On January 29, 2021, the U.S. District Court for the District of Kansas unsealed its decision granting summary judgment to Robbins Russell client Mylan Inc. on antitrust claims that Sanofi-Aventis US, LLC had pursued for more than three years. Sanofi sought billions from Mylan on allegations that Mylan’s rebate agreements with pharmacy benefit managers on its EpiPen® Auto-Injector were unlawful exclusive dealing contracts. But in a 157-page opinion applying the rule of reason, Judge Crabtree decisively rejected Sanofi’s claims, noting that the record is “devoid of evidence that would allow a trier of fact to infer coercion” and instead shows conditional rebate agreements to be “a normal competitive tool.” The Court also excluded an “Effective Entrant Burden” test that Sanofi’s expert, Fiona Scott Morton, Ph.D., had performed on grounds it was unreliable and unsupported by the facts. And the Court rejected Sanofi’s claims for another reason as well—the record “presents no triable issue of antitrust injury.” Noting that “[t]he purpose of the antitrust laws is ‘the protection of competition, not competitors,’” the Court concluded that “the parties’ rebating practices provided consumers greater discounts on pharmaceutical products—something that benefited consumers.” Robbins Russell partners Phil Sechler, Roy Englert, Kathy Zecca, and Lee Friedman represented Mylan along with associates Ralph Mayrell, Jessica Ettinger, and John Goerlich, discovery attorney Bob Kearney, and paralegal Kate Miller.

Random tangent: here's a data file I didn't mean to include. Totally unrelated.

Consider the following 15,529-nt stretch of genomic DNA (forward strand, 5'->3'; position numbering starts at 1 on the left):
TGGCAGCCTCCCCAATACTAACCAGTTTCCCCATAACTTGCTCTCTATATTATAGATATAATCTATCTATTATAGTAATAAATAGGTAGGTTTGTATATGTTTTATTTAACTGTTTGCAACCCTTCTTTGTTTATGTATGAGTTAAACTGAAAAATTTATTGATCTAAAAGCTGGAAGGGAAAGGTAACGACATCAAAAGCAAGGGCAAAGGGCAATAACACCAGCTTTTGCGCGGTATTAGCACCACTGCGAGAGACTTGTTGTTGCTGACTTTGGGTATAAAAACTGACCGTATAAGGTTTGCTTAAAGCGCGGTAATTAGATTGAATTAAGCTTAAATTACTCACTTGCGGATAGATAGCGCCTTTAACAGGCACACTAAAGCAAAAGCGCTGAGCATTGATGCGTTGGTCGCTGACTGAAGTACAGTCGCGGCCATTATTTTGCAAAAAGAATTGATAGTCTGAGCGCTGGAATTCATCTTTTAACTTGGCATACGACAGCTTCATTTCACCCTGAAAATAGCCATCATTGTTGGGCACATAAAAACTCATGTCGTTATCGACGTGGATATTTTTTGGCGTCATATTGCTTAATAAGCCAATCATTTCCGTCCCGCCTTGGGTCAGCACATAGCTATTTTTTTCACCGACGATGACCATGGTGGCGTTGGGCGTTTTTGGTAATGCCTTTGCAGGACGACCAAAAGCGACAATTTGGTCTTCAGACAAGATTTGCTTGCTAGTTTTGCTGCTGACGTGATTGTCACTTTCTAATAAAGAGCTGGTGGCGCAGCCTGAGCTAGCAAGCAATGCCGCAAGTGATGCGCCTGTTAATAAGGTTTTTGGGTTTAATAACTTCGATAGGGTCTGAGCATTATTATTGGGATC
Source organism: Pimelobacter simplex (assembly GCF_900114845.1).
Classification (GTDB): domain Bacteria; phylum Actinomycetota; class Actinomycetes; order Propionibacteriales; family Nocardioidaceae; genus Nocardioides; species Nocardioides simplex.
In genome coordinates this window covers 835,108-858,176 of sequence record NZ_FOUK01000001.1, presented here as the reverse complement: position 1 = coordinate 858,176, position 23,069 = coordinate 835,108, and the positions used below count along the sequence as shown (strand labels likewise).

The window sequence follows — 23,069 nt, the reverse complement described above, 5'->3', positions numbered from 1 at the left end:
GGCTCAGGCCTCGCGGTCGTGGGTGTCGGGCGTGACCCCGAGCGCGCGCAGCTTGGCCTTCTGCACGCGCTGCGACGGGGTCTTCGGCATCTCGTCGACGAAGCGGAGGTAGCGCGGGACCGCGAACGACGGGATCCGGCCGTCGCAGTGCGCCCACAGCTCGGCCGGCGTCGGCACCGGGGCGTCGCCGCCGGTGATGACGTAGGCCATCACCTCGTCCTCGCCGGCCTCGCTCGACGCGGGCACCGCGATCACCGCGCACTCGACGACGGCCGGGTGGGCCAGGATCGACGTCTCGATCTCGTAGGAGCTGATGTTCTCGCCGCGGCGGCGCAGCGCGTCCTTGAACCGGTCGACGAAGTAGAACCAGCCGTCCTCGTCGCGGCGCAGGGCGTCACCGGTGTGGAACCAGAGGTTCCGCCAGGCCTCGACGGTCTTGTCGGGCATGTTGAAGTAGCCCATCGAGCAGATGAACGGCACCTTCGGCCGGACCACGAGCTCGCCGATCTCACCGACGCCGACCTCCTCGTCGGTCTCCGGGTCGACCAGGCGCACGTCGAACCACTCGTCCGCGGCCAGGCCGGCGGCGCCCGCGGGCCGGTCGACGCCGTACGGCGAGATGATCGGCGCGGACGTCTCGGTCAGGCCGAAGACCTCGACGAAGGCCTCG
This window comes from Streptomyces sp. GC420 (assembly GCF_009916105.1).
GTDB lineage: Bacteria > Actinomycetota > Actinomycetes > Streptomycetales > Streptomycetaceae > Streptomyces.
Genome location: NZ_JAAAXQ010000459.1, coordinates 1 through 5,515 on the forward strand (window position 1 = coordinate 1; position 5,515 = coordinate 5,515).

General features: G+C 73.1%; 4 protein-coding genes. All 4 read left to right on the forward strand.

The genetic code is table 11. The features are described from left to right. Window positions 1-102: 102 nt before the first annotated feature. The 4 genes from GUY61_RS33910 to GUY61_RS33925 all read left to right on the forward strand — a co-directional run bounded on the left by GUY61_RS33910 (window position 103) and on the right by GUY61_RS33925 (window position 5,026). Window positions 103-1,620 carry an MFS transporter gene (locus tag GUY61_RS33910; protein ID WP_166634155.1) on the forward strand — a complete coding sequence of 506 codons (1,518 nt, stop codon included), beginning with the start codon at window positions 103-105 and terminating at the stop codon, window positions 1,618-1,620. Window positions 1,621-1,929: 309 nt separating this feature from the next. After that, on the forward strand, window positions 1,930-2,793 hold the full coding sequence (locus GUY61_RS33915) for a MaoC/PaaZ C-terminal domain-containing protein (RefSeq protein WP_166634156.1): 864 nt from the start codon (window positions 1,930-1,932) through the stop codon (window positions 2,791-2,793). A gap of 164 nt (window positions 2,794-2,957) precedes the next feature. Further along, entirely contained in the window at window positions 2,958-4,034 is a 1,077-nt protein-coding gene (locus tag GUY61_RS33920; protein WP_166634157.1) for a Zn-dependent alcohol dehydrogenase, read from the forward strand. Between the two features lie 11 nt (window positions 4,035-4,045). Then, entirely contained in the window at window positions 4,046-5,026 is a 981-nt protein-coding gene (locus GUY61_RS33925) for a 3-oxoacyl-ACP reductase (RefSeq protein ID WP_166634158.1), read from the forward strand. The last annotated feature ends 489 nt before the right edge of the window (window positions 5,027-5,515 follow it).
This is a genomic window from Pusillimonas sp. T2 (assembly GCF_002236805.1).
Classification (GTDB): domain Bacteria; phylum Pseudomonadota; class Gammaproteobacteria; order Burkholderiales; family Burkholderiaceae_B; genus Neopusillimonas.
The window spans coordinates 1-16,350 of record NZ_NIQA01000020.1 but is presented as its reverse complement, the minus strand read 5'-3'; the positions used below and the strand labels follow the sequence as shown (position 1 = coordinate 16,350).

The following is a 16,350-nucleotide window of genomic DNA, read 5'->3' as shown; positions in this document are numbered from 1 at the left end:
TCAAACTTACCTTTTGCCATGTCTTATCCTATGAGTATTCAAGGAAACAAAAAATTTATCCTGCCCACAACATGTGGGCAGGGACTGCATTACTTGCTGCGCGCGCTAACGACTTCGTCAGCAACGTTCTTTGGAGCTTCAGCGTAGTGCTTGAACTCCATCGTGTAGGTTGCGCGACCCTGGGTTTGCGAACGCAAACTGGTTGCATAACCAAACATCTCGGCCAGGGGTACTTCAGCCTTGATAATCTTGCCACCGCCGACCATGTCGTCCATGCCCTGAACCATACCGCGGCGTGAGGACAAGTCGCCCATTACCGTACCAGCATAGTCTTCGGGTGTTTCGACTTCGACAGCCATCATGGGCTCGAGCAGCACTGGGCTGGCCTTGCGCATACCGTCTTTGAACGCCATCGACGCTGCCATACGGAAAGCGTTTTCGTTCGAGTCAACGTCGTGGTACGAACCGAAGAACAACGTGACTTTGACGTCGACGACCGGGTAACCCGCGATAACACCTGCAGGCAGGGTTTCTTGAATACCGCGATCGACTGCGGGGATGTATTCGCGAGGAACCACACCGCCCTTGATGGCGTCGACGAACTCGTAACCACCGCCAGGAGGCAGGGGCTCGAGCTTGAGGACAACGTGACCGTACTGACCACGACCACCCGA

Robbins Russell Obtains Summary Judgment for Mylan in Sanofi Rebate Case
February 02, 2021